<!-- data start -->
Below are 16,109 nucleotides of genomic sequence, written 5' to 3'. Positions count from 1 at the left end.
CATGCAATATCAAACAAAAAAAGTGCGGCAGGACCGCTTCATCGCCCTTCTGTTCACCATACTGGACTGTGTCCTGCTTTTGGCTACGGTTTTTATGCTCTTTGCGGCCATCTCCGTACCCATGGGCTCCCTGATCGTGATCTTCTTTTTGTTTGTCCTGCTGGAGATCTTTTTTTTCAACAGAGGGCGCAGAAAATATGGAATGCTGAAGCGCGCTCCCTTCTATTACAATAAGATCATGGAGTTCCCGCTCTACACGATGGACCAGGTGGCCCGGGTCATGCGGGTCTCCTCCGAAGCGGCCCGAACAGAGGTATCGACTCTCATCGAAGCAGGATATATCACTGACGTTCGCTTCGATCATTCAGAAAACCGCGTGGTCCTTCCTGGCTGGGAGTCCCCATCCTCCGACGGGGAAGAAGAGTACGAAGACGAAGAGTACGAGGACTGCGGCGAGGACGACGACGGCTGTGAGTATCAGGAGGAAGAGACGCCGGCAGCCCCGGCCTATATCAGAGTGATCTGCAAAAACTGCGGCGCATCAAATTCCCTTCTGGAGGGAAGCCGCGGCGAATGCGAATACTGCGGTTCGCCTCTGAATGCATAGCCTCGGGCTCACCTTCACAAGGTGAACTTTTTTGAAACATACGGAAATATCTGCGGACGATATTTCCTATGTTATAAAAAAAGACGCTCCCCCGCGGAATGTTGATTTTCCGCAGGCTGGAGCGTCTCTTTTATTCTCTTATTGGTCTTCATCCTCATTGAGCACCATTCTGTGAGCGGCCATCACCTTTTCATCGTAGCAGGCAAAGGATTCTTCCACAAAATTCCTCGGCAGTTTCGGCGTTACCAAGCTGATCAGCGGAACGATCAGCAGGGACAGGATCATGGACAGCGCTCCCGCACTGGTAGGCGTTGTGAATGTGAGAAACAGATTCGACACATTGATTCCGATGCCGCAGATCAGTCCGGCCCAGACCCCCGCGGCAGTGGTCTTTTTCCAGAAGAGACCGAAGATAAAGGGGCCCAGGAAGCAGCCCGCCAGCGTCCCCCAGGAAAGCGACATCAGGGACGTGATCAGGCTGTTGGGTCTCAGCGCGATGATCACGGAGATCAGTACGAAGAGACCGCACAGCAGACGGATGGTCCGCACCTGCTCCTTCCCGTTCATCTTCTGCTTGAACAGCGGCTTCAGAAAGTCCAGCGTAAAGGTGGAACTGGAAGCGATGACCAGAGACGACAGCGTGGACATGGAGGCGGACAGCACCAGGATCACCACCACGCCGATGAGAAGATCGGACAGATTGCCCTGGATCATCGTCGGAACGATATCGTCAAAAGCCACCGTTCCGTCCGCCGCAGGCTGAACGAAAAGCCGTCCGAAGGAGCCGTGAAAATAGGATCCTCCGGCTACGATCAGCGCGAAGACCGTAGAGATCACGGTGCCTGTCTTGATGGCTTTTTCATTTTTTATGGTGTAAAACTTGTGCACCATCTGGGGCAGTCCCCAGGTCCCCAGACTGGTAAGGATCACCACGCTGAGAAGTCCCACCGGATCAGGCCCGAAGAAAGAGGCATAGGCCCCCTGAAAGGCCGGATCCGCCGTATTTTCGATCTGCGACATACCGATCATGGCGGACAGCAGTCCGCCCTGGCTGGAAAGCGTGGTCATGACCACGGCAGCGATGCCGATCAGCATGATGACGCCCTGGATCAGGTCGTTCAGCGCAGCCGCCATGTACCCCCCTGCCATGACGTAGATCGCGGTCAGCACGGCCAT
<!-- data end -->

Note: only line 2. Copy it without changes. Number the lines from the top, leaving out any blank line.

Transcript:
CATGCAATATCAAACAAAAAAAGTGCGGCAGGACCGCTTCATCGCCCTTCTGTTCACCATACTGGACTGTGTCCTGCTTTTGGCTACGGTTTTTATGCTCTTTGCGGCCATCTCCGTACCCATGGGCTCCCTGATCGTGATCTTCTTTTTGTTTGTCCTGCTGGAGATCTTTTTTTTCAACAGAGGGCGCAGAAAATATGGAATGCTGAAGCGCGCTCCCTTCTATTACAATAAGATCATGGAGTTCCCGCTCTACACGATGGACCAGGTGGCCCGGGTCATGCGGGTCTCCTCCGAAGCGGCCCGAACAGAGGTATCGACTCTCATCGAAGCAGGATATATCACTGACGTTCGCTTCGATCATTCAGAAAACCGCGTGGTCCTTCCTGGCTGGGAGTCCCCATCCTCCGACGGGGAAGAAGAGTACGAAGACGAAGAGTACGAGGACTGCGGCGAGGACGACGACGGCTGTGAGTATCAGGAGGAAGAGACGCCGGCAGCCCCGGCCTATATCAGAGTGATCTGCAAAAACTGCGGCGCATCAAATTCCCTTCTGGAGGGAAGCCGCGGCGAATGCGAATACTGCGGTTCGCCTCTGAATGCATAGCCTCGGGCTCACCTTCACAAGGTGAACTTTTTTGAAACATACGGAAATATCTGCGGACGATATTTCCTATGTTATAAAAAAAGACGCTCCCCCGCGGAATGTTGATTTTCCGCAGGCTGGAGCGTCTCTTTTATTCTCTTATTGGTCTTCATCCTCATTGAGCACCATTCTGTGAGCGGCCATCACCTTTTCATCGTAGCAGGCAAAGGATTCTTCCACAAAATTCCTCGGCAGTTTCGGCGTTACCAAGCTGATCAGCGGAACGATCAGCAGGGACAGGATCATGGACAGCGCTCCCGCACTGGTAGGCGTTGTGAATGTGAGAAACAGATTCGACACATTGATTCCGATGCCGCAGATCAGTCCGGCCCAGACCCCCGCGGCAGTGGTCTTTTTCCAGAAGAGACCGAAGATAAAGGGGCCCAGGAAGCAGCCCGCCAGCGTCCCCCAGGAAAGCGACATCAGGGACGTGATCAGGCTGTTGGGTCTCAGCGCGATGATCACGGAGATCAGTACGAAGAGACCGCACAGCAGACGGATGGTCCGCACCTGCTCCTTCCCGTTCATCTTCTGCTTGAACAGCGGCTTCAGAAAGTCCAGCGTAAAGGTGGAACTGGAAGCGATGACCAGAGACGACAGCGTGGACATGGAGGCGGACAGCACCAGGATCACCACCACGCCGATGAGAAGATCGGACAGATTGCCCTGGATCATCGTCGGAACGATATCGTCAAAAGCCACCGTTCCGTCCGCCGCAGGCTGAACGAAAAGCCGTCCGAAGGAGCCGTGAAAATAGGATCCTCCGGCTACGATCAGCGCGAAGACCGTAGAGATCACGGTGCCTGTCTTGATGGCTTTTTCATTTTTTATGGTGTAAAACTTGTGCACCATCTGGGGCAGTCCCCAGGTCCCCAGACTGGTAAGGATCACCACGCTGAGAAGTCCCACCGGATCAGGCCCGAAGAAAGAGGCATAGGCCCCCTGAAAGGCCGGATCCGCCGTATTTTCGATCTGCGACATACCGATCATGGCGGACAGCAGTCCGCCCTGGCTGGAAAGCGTGGTCATGACCACGGCAGCGATGCCGATCAGCATGATGACGCCCTGGATCAGGTCGTTCAGCGCAGCCGCCATGTACCCCCCTGCCATGACGTAGATCGCGGTCAGCACGGCCAT